ADA Accommodation Lawyers

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Most Common Employment Law Issues:

What Is the ADA?

The Americans with Disabilities Act makes discrimination against disabled persons illegal. Discrimination is illegal in the contexts of employment, public services, telecommunications and public accommodations.  

Unlike other anti-discrimination laws, the ADA places an affirmative duty on employers to accommodate qualified disabled individuals.

It is also illegal to discriminate against someone for being associated with a disabled person. For example, an employer cannot remove an employee from insurance coverage because the employee’s spouse is bound to a wheelchair. Nor can an employer terminate an employee for being in a relationship with a person who has HIV.

What Is a Disability?

Under the ADA, a disability is a mental or physical impairment that limits major life activities. Such disabilities include:

What Is an Accommodation?

The ADA requires employers to make reasonable accommodations for disabled employees. Reasonable accommodations are those that do not impose a serious hardship or expense on the employer. What is "reasonable" depends on the size and wealth of the employer or company.   

The ADA lists a number of accommodations which could be deemed "reasonable." These accommodations include, but are not limited to:

When Does My Employer Have to Make an Accommodation? 

Employers are only required to make an accommodation for an employee with a "known" disability. If you would like an accommodation, just request one. As soon as you request an accommodation, and perhaps suggest an appropriate one, you employer must respond.  

What If My Employer Refuses to Make an Accommodation?

If your employer refuses to make a reasonable accommodation after a timely request, you may be a victim of discrimination. There are several state and federal laws that protect you from this violation of your rights. See an attorney to discuss your options. 

What is an Undue Hardship?

"Undue hardship" means an action requiring significant difficulty or expense, especially if the accommodation would significantly injure the employer financially.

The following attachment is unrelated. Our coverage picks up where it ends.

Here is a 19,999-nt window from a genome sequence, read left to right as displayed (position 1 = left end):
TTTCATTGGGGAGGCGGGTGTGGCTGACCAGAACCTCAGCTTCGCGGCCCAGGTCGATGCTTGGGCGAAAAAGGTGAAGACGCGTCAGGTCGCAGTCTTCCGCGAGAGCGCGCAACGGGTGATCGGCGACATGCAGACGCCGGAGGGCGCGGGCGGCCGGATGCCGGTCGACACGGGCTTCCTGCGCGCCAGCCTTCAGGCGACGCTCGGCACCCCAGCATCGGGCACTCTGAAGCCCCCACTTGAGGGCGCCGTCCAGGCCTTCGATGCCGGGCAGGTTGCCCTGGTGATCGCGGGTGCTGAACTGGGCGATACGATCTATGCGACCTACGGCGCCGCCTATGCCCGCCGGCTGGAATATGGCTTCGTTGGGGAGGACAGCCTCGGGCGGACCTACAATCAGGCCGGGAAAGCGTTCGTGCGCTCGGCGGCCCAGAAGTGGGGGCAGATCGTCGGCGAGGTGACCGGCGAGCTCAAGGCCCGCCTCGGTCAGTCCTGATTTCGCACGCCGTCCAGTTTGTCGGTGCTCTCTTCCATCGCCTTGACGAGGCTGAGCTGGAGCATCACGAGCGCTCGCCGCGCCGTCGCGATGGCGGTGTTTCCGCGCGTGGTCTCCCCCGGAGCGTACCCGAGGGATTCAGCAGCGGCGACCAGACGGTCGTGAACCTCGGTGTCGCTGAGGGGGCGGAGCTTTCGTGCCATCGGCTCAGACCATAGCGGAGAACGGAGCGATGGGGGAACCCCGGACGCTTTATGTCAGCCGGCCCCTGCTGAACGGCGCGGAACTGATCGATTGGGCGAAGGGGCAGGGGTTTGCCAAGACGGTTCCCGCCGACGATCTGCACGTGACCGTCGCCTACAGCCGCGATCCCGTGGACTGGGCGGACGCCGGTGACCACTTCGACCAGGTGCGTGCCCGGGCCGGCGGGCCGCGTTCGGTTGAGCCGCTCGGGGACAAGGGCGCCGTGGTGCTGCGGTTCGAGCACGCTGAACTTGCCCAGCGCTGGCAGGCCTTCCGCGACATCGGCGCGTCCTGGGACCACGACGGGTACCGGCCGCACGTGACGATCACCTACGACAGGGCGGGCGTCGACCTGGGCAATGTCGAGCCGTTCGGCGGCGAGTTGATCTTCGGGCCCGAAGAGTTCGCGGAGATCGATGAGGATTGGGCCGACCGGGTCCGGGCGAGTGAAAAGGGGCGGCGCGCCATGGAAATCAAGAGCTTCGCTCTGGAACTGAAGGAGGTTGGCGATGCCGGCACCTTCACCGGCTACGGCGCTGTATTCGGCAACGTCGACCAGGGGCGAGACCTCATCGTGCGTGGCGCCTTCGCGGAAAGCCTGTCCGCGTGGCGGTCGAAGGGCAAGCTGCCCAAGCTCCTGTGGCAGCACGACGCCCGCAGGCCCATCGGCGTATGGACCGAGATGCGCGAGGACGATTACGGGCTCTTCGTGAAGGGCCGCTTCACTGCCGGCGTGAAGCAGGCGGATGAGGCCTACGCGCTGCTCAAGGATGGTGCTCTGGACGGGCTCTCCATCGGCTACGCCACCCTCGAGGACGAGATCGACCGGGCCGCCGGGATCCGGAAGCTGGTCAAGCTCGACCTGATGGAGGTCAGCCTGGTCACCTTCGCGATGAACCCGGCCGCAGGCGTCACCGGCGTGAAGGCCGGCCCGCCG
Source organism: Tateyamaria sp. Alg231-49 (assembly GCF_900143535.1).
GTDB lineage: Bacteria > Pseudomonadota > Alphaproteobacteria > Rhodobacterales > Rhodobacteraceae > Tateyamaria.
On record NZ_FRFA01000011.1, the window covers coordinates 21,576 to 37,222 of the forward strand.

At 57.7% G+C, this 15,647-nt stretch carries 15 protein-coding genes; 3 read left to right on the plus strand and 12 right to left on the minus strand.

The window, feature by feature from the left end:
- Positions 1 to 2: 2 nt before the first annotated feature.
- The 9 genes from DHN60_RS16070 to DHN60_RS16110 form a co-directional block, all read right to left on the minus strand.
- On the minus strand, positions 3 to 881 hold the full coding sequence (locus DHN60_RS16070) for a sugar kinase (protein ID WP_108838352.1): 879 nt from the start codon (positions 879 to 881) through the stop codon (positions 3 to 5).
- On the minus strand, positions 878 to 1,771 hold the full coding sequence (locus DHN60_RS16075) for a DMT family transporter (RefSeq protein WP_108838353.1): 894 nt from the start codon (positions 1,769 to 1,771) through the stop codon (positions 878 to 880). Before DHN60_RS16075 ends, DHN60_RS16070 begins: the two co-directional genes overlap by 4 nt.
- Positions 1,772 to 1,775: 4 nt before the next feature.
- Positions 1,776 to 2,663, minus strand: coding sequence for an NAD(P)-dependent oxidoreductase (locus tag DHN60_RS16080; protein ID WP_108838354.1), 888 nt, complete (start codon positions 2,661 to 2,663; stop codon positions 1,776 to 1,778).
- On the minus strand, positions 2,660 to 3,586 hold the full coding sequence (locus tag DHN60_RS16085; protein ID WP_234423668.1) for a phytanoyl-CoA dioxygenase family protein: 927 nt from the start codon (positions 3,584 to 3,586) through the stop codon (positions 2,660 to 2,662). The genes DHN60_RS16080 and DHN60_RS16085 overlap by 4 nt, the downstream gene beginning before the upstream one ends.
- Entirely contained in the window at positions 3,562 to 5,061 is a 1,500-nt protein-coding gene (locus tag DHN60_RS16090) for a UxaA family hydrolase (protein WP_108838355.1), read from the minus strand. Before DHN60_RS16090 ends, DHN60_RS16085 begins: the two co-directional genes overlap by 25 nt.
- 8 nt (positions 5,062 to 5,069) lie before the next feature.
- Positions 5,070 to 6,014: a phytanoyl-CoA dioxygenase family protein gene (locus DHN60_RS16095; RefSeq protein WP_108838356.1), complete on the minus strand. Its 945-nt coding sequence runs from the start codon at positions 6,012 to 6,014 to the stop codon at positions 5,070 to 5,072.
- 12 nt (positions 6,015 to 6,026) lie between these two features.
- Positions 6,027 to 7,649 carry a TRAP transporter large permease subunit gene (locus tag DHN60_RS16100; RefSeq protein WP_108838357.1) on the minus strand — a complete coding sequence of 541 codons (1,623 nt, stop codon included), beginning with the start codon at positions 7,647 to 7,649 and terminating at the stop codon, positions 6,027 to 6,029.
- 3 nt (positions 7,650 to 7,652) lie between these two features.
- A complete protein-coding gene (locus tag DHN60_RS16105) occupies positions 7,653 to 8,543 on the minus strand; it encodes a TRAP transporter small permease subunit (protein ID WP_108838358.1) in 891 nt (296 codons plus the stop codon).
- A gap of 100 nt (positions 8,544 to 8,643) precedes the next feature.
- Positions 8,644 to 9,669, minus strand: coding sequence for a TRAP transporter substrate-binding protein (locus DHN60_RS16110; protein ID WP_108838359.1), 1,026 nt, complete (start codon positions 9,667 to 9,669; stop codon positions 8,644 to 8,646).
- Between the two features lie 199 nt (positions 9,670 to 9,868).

Some courts have interpreted undue hardship to mean that the benefits of accommodating a disabled employee should not outweigh the burden on the business.

What Defenses Would an Employer Have If Sued for Disability Discrimination?

There are a number of defenses an employer could offer as an alternative to disability discrimination liability. These defenses include, but are not limited to:

What Is the Direct Threat Exception?

In order to be a qualified individual for a job, an individual must not pose a direct threat to the health and safety of others or him/herself. The direct threat is based on the individual’s present circumstances and the threat cannot be eliminated through a reasonable accommodation. The risk must be significant and based on objective evidence. The nature and severity of the risk, the likelihood of occurrence and the imminence of the threat are all relevant factors.

The Direct Threat exception is most often seen with infectious disease, such as HIV, in the medical field.

Do I Need a Lawyer?

If you have been fired for having a disability or for requesting an accommodation, or if your employer has not made an accommodation for you in a reasonable length of time, you may be a victim of employment discrimination. You should speak with an employment lawyer with experience in disability law to discuss your rights and options.

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Last Modified: 10-28-2014 04:15 PM PDT

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